Managing malt genetics for feed end-use: increasing barley profitability by challenging traditional end-use boundaries
Laurel Thompson, Lakeland College Vermilion
Start Date: April 1, 2020
End Date: March 31, 2021
Alberta Barley’s contribution: $12,000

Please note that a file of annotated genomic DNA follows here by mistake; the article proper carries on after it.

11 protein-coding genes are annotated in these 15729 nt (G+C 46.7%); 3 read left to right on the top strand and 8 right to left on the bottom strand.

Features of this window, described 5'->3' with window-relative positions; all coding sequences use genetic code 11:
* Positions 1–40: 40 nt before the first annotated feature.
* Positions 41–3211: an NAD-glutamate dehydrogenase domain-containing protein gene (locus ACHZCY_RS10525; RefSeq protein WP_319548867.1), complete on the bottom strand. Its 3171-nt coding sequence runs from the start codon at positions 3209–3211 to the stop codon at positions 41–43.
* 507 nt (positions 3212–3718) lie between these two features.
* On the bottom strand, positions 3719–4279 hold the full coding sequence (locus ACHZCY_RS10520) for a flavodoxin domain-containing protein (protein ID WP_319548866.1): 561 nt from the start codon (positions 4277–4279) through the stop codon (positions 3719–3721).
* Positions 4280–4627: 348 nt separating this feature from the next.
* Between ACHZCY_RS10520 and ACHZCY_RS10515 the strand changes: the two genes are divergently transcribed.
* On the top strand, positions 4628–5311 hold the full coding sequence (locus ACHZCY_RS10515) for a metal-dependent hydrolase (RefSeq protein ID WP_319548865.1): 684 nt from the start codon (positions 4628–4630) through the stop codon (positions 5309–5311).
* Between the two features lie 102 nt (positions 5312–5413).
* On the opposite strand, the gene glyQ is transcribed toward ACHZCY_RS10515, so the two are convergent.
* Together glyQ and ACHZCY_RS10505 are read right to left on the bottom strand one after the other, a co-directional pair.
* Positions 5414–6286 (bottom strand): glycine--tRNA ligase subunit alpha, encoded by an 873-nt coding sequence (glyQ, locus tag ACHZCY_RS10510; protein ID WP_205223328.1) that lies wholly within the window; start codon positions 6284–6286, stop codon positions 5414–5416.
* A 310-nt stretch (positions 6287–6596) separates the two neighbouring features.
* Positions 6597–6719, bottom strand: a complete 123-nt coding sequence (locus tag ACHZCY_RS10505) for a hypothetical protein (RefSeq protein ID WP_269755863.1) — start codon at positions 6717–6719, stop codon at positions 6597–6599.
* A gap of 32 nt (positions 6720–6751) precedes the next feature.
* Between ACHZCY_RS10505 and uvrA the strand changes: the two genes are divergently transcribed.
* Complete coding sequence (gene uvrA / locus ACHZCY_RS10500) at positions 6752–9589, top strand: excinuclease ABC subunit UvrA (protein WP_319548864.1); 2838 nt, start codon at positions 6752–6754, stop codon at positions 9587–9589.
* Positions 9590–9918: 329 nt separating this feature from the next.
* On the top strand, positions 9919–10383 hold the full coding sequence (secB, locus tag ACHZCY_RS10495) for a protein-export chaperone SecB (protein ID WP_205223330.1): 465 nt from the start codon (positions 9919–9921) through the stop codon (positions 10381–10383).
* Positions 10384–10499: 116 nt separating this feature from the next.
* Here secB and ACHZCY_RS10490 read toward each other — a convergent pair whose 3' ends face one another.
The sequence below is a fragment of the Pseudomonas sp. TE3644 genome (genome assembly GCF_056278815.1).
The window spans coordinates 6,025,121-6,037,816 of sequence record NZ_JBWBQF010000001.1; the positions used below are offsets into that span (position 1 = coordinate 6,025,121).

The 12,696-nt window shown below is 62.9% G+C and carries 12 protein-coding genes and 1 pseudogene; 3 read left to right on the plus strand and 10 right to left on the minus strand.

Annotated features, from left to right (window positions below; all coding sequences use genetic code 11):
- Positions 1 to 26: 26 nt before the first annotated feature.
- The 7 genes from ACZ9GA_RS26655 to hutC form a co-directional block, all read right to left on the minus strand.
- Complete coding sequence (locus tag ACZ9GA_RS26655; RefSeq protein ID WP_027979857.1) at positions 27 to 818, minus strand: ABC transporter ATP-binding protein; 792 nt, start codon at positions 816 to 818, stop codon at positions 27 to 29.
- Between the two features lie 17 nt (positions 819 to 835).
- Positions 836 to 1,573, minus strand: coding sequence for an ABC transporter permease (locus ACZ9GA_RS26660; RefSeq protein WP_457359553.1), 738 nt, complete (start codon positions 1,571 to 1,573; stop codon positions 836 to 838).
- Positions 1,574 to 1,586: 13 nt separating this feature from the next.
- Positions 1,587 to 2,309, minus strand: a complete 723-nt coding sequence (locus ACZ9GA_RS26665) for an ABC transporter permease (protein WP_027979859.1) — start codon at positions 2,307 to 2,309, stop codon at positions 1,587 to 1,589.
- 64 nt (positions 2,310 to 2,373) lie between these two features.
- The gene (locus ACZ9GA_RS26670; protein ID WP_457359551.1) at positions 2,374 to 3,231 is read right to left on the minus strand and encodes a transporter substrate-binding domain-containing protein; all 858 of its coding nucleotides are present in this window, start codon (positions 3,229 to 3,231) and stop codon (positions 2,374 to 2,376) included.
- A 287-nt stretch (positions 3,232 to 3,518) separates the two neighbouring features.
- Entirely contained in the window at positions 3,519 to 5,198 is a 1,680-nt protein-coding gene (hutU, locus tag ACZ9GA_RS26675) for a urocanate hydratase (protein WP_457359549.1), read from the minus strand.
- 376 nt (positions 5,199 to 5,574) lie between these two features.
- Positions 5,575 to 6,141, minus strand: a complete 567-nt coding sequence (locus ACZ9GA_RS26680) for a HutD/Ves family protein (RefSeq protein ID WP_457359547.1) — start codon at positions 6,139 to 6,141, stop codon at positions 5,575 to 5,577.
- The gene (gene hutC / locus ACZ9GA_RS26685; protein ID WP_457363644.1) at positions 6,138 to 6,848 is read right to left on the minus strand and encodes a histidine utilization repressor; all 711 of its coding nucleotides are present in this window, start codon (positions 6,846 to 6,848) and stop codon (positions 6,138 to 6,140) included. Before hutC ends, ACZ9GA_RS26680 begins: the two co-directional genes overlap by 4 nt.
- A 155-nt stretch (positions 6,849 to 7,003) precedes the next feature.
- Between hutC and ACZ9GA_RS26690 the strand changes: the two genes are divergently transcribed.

The yields of new feed barley cultivars have declined or at best remained static compared to varieties registered 15 years ago in according to data from AFSC. Barley acreage are also declining by an average of 3% per year in Alberta. Conversely, malt cultivar yields have been increasing as new malt cultivars have been registered. Significant opportunity exists to increase feed barley yield, production, and profitability by challenging traditional end-use boundaries and managing high-yielding malt cultivars for feed end-use. With increased yield and profitability, barley for feed end-use may be a more competitive option resulting in increased acres. Additionally, new malt cultivars (outside maltster traditional preference) may gain a viable market, thereby enabling grower adoption and expanded acreage while maltsters become familiarized with new malt cultivars. Research and extension will be conducted in Vermilion (Lakeland College) and Forestburg (Battle River Research Group) in 2019 and 2020 to generate preliminary data to determine the response of 3 malt cultivars and 3 feed cultivars under 2 nitrogen management strategies: low (80 kg/ha total N targeting traditional malt end-use management) and high (140 kg/ha total N targeting feed end-use management). An economic analysis will be used to help answer the question: “What is the most profitable way to grow feed barley?”.